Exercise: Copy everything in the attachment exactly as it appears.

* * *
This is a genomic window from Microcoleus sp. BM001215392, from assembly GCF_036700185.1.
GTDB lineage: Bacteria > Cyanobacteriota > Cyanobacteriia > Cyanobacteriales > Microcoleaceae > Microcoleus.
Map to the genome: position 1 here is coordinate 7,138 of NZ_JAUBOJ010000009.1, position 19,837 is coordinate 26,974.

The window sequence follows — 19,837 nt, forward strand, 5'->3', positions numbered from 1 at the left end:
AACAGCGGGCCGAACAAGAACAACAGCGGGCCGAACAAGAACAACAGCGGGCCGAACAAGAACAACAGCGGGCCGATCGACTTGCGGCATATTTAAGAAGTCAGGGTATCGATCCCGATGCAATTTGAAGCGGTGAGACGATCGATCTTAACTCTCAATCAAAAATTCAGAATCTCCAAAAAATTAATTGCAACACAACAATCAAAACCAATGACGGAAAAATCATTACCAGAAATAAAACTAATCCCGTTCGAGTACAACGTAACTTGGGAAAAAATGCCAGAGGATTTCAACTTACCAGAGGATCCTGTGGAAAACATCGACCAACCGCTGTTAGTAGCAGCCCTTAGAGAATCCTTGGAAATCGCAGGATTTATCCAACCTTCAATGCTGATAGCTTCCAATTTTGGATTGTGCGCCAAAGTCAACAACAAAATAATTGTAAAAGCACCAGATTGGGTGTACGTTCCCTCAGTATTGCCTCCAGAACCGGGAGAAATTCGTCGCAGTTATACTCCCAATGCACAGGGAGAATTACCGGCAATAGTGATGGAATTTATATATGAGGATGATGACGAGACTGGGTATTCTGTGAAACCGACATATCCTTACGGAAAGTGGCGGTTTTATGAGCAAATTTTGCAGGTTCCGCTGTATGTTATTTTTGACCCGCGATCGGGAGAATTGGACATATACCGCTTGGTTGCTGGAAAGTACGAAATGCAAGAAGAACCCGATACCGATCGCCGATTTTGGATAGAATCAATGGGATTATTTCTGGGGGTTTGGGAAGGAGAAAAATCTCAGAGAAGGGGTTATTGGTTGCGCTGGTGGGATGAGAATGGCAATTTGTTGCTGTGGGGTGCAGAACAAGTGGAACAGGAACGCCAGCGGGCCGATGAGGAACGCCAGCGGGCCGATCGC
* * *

This is a genomic window from Microcoleus sp. BM001215392, from assembly GCF_036700185.1.
GTDB lineage: Bacteria > Cyanobacteriota > Cyanobacteriia > Cyanobacteriales > Microcoleaceae > Microcoleus.
Map to the genome: position 1 here is coordinate 7,138 of NZ_JAUBOJ010000009.1, position 19,837 is coordinate 26,974.

The window sequence follows — 19,837 nt, forward strand, 5'->3', positions numbered from 1 at the left end:
AACAGCGGGCCGAACAAGAACAACAGCGGGCCGAACAAGAACAACAGCGGGCCGAACAAGAACAACAGCGGGCCGATCGACTTGCGGCATATTTAAGAAGTCAGGGTATCGATCCCGATGCAATTTGAAGCGGTGAGACGATCGATCTTAACTCTCAATCAAAAATTCAGAATCTCCAAAAAATTAATTGCAACACAACAATCAAAACCAATGACGGAAAAATCATTACCAGAAATAAAACTAATCCCGTTCGAGTACAACGTAACTTGGGAAAAAATGCCAGAGGATTTCAACTTACCAGAGGATCCTGTGGAAAACATCGACCAACCGCTGTTAGTAGCAGCCCTTAGAGAATCCTTGGAAATCGCAGGATTTATCCAACCTTCAATGCTGATAGCTTCCAATTTTGGATTGTGCGCCAAAGTCAACAACAAAATAATTGTAAAAGCACCAGATTGGGTGTACGTTCCCTCAGTATTGCCTCCAGAACCGGGAGAAATTCGTCGCAGTTATACTCCCAATGCACAGGGAGAATTACCGGCAATAGTGATGGAATTTATATATGAGGATGATGACGAGACTGGGTATTCTGTGAAACCGACATATCCTTACGGAAAGTGGCGGTTTTATGAGCAAATTTTGCAGGTTCCGCTGTATGTTATTTTTGACCCGCGATCGGGAGAATTGGACATATACCGCTTGGTTGCTGGAAAGTACGAAATGCAAGAAGAACCCGATACCGATCGCCGATTTTGGATAGAATCAATGGGATTATTTCTGGGGGTTTGGGAAGGAGAAAAATCTCAGAGAAGGGGTTATTGGTTGCGCTGGTGGGATGAGAATGGCAATTTGTTGCTGTGGGGTGCAGAACAAGTGGAACAGGAACGCCAGCGGGCCGATGAGGAACGCCAGCGGGCCGATCGC